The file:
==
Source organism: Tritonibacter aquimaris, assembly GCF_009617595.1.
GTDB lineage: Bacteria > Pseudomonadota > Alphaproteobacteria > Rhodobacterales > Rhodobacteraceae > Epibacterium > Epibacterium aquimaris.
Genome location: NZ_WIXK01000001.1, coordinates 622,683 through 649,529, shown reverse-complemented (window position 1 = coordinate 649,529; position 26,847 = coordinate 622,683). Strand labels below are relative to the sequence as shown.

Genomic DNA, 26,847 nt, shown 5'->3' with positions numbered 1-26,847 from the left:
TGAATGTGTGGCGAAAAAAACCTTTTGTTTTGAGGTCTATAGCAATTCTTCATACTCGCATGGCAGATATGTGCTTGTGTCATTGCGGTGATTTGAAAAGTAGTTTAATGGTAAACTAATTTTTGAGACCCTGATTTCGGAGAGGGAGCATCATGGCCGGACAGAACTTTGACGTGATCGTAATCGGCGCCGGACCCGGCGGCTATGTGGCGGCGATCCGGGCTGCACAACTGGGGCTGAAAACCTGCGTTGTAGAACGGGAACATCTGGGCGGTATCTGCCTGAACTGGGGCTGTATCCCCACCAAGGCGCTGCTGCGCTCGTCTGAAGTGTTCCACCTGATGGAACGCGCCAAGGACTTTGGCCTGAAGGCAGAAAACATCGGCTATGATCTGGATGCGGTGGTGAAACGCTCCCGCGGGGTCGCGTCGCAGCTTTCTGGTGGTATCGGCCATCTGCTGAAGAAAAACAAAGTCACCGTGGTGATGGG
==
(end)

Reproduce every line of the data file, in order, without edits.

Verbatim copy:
Source organism: Tritonibacter aquimaris, assembly GCF_009617595.1.
GTDB lineage: Bacteria > Pseudomonadota > Alphaproteobacteria > Rhodobacterales > Rhodobacteraceae > Epibacterium > Epibacterium aquimaris.
Genome location: NZ_WIXK01000001.1, coordinates 622,683 through 649,529, shown reverse-complemented (window position 1 = coordinate 649,529; position 26,847 = coordinate 622,683). Strand labels below are relative to the sequence as shown.

Genomic DNA, 26,847 nt, shown 5'->3' with positions numbered 1-26,847 from the left:
TGAATGTGTGGCGAAAAAAACCTTTTGTTTTGAGGTCTATAGCAATTCTTCATACTCGCATGGCAGATATGTGCTTGTGTCATTGCGGTGATTTGAAAAGTAGTTTAATGGTAAACTAATTTTTGAGACCCTGATTTCGGAGAGGGAGCATCATGGCCGGACAGAACTTTGACGTGATCGTAATCGGCGCCGGACCCGGCGGCTATGTGGCGGCGATCCGGGCTGCACAACTGGGGCTGAAAACCTGCGTTGTAGAACGGGAACATCTGGGCGGTATCTGCCTGAACTGGGGCTGTATCCCCACCAAGGCGCTGCTGCGCTCGTCTGAAGTGTTCCACCTGATGGAACGCGCCAAGGACTTTGGCCTGAAGGCAGAAAACATCGGCTATGATCTGGATGCGGTGGTGAAACGCTCCCGCGGGGTCGCGTCGCAGCTTTCTGGTGGTATCGGCCATCTGCTGAAGAAAAACAAAGTCACCGTGGTGATGGG